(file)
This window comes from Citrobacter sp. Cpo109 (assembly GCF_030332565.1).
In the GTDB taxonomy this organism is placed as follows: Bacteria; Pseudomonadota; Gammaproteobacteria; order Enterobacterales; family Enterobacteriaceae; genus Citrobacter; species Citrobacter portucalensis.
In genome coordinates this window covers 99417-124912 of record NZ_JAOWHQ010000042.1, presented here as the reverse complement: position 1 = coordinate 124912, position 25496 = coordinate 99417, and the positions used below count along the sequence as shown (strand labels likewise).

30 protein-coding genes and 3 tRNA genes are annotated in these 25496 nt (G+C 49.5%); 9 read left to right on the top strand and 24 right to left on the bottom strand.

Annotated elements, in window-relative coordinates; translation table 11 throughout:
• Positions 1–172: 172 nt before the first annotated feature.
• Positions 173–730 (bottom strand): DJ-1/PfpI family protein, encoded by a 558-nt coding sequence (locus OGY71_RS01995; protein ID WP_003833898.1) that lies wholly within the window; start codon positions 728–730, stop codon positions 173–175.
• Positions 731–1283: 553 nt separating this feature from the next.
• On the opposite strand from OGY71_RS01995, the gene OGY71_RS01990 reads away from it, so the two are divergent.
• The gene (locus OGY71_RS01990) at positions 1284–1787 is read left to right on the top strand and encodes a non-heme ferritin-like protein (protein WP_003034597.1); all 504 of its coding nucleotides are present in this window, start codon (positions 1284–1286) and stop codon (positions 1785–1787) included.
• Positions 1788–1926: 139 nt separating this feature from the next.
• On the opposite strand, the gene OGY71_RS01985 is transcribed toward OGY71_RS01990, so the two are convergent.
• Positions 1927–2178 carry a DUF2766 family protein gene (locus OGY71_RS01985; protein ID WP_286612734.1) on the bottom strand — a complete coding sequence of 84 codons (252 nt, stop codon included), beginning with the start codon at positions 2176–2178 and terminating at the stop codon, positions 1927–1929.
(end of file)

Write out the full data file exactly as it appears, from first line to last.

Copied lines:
This window comes from Citrobacter sp. Cpo109 (assembly GCF_030332565.1).
In the GTDB taxonomy this organism is placed as follows: Bacteria; Pseudomonadota; Gammaproteobacteria; order Enterobacterales; family Enterobacteriaceae; genus Citrobacter; species Citrobacter portucalensis.
In genome coordinates this window covers 99417-124912 of record NZ_JAOWHQ010000042.1, presented here as the reverse complement: position 1 = coordinate 124912, position 25496 = coordinate 99417, and the positions used below count along the sequence as shown (strand labels likewise).

30 protein-coding genes and 3 tRNA genes are annotated in these 25496 nt (G+C 49.5%); 9 read left to right on the top strand and 24 right to left on the bottom strand.

Annotated elements, in window-relative coordinates; translation table 11 throughout:
• Positions 1–172: 172 nt before the first annotated feature.
• Positions 173–730 (bottom strand): DJ-1/PfpI family protein, encoded by a 558-nt coding sequence (locus OGY71_RS01995; protein ID WP_003833898.1) that lies wholly within the window; start codon positions 728–730, stop codon positions 173–175.
• Positions 731–1283: 553 nt separating this feature from the next.
• On the opposite strand from OGY71_RS01995, the gene OGY71_RS01990 reads away from it, so the two are divergent.
• The gene (locus OGY71_RS01990) at positions 1284–1787 is read left to right on the top strand and encodes a non-heme ferritin-like protein (protein WP_003034597.1); all 504 of its coding nucleotides are present in this window, start codon (positions 1284–1286) and stop codon (positions 1785–1787) included.
• Positions 1788–1926: 139 nt separating this feature from the next.
• On the opposite strand, the gene OGY71_RS01985 is transcribed toward OGY71_RS01990, so the two are convergent.
• Positions 1927–2178 carry a DUF2766 family protein gene (locus OGY71_RS01985; protein ID WP_286612734.1) on the bottom strand — a complete coding sequence of 84 codons (252 nt, stop codon included), beginning with the start codon at positions 2176–2178 and terminating at the stop codon, positions 1927–1929.